Recent reports of plagiarism, and failed attempts at peer assessment in some MOOCs have added to the debate about the effectiveness of MOOCs. But going back to David Boud’s keynote, isn’t this because some courses are taking his feedback mark 1, industrial model, and trying to pass it off as feedback mark 2 without actually explaining and engaging with students from the start of the course, and really thinking through the actual implications of thousands of globally distributed students marking each others work?

All in all it was a very though provoking day, with two other excellent keynotes from Russell Stannard sharing his experiences of using screen capture to provide feedback, and Cristina Costa on her experiences of network feedback and feeding forward. You can catch up on all the presentations and join in the online conference which is running for the rest of this week at the conference website.

Making assessment count, e-Reflect SUM released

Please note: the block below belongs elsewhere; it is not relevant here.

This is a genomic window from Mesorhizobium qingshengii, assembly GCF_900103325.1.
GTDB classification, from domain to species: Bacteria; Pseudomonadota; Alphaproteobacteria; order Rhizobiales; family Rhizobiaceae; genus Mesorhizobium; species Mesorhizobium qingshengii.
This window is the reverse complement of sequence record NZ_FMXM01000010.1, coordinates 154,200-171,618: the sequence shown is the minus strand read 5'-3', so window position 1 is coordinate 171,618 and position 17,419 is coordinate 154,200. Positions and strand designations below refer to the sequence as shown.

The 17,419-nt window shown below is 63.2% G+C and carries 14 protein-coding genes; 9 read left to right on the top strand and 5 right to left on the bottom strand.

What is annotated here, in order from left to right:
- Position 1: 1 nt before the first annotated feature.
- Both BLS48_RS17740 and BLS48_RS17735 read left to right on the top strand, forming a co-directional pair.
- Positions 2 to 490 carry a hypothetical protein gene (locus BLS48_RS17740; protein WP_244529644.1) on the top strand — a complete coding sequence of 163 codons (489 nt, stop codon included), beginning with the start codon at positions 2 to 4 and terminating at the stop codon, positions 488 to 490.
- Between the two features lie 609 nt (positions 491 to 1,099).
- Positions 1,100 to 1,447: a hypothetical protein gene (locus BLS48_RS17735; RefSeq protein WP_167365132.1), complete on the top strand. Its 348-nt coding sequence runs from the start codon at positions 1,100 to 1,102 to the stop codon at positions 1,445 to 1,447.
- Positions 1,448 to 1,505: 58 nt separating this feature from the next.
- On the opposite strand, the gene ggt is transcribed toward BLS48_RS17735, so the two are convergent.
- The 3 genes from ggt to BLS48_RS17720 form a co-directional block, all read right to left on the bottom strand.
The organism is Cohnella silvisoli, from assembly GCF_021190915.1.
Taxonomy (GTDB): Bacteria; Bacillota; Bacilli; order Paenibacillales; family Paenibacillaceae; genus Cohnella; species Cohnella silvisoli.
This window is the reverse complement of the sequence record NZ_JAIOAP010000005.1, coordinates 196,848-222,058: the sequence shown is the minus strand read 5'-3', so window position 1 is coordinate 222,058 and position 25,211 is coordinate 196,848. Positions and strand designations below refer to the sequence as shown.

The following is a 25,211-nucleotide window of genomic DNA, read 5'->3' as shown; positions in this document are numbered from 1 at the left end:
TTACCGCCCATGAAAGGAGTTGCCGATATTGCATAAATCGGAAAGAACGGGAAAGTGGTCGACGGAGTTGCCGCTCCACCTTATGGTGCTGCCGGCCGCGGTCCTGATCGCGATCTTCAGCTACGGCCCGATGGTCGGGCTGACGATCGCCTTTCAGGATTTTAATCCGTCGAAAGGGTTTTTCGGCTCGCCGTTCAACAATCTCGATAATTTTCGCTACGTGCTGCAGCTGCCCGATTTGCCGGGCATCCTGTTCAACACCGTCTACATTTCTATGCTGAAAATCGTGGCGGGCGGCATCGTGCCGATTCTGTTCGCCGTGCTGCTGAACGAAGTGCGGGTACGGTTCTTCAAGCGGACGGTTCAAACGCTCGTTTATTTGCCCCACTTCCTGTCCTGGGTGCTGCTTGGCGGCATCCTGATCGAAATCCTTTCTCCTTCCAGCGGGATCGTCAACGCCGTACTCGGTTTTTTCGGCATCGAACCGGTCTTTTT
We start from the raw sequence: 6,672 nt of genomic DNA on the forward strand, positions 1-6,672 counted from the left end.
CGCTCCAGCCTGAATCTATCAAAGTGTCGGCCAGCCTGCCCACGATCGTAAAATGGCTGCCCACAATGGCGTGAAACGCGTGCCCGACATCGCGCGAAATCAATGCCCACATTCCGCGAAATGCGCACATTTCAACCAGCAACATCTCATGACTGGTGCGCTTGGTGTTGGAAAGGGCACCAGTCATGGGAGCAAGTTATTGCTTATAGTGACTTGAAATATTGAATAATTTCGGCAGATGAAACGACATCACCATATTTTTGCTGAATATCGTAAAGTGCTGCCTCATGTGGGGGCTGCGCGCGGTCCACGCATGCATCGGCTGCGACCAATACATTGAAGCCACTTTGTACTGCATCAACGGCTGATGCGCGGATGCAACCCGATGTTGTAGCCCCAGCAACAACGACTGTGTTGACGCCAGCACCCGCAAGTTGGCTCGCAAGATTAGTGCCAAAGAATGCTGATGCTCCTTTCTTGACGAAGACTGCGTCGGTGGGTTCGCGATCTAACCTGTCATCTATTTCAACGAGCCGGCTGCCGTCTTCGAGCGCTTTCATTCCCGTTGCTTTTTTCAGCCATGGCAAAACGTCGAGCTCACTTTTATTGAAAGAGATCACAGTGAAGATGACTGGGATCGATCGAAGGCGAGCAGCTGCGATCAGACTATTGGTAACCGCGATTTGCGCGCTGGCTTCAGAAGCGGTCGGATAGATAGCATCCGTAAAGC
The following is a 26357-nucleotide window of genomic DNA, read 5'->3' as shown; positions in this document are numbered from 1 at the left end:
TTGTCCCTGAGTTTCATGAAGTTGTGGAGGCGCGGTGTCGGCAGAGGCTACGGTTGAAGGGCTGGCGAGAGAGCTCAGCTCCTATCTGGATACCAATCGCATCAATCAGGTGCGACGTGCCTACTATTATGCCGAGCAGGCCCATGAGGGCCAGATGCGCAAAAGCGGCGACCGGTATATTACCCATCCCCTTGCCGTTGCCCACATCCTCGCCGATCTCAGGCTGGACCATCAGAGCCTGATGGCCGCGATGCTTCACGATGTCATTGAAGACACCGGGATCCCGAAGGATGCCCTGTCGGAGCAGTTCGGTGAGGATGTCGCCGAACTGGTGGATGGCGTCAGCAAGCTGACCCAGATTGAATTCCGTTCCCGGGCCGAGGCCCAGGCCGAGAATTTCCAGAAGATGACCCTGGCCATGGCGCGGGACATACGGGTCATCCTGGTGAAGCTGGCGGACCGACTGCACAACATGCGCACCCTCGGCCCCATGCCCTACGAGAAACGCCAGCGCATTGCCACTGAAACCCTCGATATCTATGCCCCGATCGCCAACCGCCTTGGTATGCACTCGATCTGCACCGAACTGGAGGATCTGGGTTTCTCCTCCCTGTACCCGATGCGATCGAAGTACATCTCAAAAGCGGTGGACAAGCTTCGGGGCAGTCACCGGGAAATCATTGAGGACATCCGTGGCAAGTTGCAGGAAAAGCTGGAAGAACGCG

Gunter Saunders and his team on the Making Assessment Count project (part of the current JISC Curriculum Delivery programme), have just released a SUM (service useage model) describing the process they have introduced to engage students (and staff) in the assessment process.

“The SUM presents a three stage framework for feedback to students on coursework. The SUM can act to guide both students and staff in the feedback process, potentially helping to ensure that both groups of stakeholders view feedback and its use as a structured process centred around reflection and discussion and leading to action and development.”

You can access the e-Reflect SUM here.